Just out of prison, ex-con Ugo Piazza meets his former employer, a psychopathic gangster Rocco who enjoys sick violence and torture. Both the gangsters and the police believe Ugo has hidden... See full summary »
Fernando Di Leo
One of the first films about the mafia occurrence, in which the fight is hopeless, because "the polyp's feeler" reaches everything and everybody. A police inspector and a deputy public ... See full summary »
Carlo Antonelli, an engineer from Genoa, gets mugged and decides to take justice into his own hands. At first the muggers seem to get the upper hand, but then he's helped by Tommy, a young robber who takes his side.
Vittorio Borghi, a middle-aged journalist torn between young mistress and wife he no longer loves , returned to his hometown Mantua. There he remembers childhood in the era of fascism, war and ghost of another woman he never forgot.
Enrico Maria Salerno,
This is a very hard film to review fairly in its currently available format--an English-dubbed videotape from Finland. La Violenza: Quinto Potere (titled The Sicilian Checkmate on the tape) is an extremely talky courtroom drama steeped in Italian politics of the period, and therefore is pretty hard going for an Anglophone audience unfamiliar (as am I) with the topic. Taking place almost entirely during a murder trial, the film details in significant detail the deep roots sunk by organised crime in the business and political life of Sicily. There are a few flashbacks which include what little 'action' the film includes, but the vast majority of the film is a lengthy indictment of mafia corruption.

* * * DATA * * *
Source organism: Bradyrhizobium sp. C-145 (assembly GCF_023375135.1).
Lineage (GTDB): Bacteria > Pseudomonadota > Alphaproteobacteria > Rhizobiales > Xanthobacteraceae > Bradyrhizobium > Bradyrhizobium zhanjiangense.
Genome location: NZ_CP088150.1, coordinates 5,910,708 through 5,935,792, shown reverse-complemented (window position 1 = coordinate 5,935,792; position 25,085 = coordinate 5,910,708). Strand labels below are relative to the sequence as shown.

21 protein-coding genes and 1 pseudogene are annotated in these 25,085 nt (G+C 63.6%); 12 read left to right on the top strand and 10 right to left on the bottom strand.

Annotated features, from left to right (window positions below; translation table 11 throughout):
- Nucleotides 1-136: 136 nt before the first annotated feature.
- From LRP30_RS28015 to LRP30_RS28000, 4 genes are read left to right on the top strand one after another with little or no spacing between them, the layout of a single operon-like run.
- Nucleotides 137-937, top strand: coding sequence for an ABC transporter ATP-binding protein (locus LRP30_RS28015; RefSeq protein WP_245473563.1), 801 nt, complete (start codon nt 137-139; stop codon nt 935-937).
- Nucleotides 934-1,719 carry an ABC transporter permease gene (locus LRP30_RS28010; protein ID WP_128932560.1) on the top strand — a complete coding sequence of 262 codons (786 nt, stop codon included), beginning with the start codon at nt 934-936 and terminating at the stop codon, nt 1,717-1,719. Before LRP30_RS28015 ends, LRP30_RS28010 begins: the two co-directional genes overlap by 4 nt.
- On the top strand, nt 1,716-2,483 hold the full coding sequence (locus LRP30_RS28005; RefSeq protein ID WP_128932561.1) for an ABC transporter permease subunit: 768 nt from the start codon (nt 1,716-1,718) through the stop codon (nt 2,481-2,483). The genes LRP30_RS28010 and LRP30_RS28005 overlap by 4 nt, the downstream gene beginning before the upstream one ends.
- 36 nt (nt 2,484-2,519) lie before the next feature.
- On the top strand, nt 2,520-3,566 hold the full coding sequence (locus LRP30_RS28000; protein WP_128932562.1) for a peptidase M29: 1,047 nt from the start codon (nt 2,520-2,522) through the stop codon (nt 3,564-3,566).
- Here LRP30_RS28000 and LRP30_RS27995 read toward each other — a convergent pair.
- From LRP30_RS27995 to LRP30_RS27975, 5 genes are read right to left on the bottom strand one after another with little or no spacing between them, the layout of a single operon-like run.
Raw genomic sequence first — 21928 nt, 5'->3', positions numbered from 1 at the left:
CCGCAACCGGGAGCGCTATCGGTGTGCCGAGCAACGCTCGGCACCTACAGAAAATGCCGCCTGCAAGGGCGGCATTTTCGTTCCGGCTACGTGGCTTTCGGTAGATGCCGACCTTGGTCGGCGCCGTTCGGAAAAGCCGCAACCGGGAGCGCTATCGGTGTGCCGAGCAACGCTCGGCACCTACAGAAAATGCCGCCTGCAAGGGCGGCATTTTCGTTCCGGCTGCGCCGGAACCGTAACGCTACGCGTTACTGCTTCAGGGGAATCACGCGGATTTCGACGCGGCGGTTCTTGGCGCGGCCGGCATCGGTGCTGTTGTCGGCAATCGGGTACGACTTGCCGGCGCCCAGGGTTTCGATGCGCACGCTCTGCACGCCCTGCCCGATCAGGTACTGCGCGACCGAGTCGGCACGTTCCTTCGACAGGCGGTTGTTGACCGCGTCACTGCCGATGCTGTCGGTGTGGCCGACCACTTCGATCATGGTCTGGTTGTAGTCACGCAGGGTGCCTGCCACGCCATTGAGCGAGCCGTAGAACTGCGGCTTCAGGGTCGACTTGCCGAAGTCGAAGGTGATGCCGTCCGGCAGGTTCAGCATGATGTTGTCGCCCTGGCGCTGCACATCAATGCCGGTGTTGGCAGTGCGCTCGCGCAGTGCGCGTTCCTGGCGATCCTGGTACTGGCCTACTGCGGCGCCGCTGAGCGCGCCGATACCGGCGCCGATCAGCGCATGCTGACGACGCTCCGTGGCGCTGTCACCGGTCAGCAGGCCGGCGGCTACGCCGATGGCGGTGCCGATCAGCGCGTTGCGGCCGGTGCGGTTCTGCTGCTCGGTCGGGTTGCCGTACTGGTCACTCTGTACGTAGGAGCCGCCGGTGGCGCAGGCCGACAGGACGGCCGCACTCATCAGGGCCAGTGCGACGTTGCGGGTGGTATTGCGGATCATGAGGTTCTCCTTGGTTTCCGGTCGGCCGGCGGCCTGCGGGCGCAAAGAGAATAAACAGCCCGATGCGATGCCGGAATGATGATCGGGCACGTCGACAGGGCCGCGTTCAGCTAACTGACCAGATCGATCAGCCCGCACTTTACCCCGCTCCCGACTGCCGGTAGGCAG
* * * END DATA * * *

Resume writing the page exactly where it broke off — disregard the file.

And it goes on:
IMDb indicates Sicilian Checkmate was shot in a 2.35:1 ratio, but the tape is in 1.66:1--not that it actually makes any difference, as the film basically takes place in a single room. Of some note is Ennio Morricone's atypically atonal and spare score, which adds a threatening quality to the proceedings. All in all, this is a tough film to like--but would seem to be a perfect candidate for DVD restoration by the good folks at No Shame. I'd also love to know if this film ever actually had a cinema release in English-speaking territories--and who authorised the expense of recording the English language dub!
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